However, not all troponin tests are affected, according to the update. “Since the FDA’s safety communication on this topic in 2017, some lab test developers have been successful at mitigating the biotin interference of their assays, but others have not yet addressed it,” according to the new communication, issued in early November.
Also known as vitamin B7 and appearing in many dietary supplements, including prenatal multivitamins and supplements for hair, skin, and nail growth, biotin can lead to falsely low results on some troponin tests, especially at high levels. The worry is that biotin interference could therefore lead to missed diagnoses. The FDA has provided a list of those tests that have not taken biotin’s effects into account, titled “Biotin Interference with Troponin Lab Tests – Assays Subject to Biotin Interference.”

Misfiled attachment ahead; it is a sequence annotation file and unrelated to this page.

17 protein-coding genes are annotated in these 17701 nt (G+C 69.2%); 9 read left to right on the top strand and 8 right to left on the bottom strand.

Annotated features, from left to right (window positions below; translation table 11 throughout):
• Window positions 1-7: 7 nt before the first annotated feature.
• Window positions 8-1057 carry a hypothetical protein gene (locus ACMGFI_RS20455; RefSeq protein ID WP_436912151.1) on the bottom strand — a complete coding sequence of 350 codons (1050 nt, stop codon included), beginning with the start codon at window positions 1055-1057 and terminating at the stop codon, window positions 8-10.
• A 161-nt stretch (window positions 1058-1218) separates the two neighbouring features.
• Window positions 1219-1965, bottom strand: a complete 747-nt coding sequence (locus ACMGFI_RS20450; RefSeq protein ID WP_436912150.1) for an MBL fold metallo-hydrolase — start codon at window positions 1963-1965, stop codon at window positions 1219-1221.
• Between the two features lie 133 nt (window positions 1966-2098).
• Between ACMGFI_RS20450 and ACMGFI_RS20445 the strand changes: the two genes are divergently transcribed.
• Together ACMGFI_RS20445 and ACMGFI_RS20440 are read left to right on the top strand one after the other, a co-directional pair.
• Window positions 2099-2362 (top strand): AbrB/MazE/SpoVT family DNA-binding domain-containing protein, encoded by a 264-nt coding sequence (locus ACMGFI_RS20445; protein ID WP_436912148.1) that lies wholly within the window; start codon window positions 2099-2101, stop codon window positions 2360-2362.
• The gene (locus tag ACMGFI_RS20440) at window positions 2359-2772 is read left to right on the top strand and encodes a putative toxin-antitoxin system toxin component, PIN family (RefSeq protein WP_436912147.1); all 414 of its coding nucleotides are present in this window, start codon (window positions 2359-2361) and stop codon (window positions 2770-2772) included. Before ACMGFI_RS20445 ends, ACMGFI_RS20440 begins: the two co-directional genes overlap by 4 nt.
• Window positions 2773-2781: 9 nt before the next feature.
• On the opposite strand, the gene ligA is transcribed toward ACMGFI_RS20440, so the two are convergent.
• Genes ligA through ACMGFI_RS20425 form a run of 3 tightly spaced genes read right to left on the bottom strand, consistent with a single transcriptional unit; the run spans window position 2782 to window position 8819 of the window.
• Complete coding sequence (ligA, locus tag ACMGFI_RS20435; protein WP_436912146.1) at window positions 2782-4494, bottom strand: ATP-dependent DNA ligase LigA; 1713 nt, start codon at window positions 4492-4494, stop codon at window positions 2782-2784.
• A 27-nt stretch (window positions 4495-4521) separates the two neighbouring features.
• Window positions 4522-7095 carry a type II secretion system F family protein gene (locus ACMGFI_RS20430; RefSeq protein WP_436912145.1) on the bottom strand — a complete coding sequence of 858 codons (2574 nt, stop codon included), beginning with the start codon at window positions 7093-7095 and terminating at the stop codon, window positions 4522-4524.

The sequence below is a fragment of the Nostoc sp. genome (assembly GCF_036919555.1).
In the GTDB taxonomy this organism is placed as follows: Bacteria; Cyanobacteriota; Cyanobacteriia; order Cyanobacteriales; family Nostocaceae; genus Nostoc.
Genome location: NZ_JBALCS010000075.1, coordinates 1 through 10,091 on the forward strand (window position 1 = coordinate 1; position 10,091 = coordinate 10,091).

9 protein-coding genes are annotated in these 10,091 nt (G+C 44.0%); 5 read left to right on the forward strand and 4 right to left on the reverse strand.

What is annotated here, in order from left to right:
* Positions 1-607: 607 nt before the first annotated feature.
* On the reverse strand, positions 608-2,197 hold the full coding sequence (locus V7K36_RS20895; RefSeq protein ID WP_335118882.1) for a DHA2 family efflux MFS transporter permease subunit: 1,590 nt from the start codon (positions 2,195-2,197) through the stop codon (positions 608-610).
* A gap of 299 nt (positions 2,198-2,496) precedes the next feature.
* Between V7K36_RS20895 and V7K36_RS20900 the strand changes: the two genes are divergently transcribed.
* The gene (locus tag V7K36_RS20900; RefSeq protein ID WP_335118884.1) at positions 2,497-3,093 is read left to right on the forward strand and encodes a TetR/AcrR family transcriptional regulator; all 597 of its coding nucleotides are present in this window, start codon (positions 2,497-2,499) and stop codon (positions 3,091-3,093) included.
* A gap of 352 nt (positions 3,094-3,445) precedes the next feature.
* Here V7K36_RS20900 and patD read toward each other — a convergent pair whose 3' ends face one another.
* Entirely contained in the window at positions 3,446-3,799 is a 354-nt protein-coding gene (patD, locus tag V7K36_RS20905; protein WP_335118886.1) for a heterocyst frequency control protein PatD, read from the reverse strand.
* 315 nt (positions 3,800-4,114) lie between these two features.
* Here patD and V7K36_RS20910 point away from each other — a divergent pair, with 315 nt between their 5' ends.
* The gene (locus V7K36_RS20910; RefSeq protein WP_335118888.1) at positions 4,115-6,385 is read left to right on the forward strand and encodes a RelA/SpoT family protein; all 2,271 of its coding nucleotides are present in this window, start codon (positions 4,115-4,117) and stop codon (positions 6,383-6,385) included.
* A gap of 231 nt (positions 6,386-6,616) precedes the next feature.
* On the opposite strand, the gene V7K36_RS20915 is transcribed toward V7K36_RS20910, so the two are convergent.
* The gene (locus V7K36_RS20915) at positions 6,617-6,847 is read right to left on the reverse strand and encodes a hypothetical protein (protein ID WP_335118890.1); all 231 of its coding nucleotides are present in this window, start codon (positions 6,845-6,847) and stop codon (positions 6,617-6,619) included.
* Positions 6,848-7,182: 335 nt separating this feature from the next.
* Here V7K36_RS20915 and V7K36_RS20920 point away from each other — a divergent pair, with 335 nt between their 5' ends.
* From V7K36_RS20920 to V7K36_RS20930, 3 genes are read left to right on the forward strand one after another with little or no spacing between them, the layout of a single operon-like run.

The daily recommended allowance for biotin, according to the communication, is about 0.3 mg, but it isn’t always clear how much is actually included in supplements – some can contain 20 mg or even as much as 100 mg per pill of biotin. The communication includes recommendations for patients, health care professionals, laboratory personnel, and lab test manufacturers and developers.
The full safety communication can be found on the FDA website, and problems with tests can be reported via the FDA’s MedWatch Voluntary Reporting Form.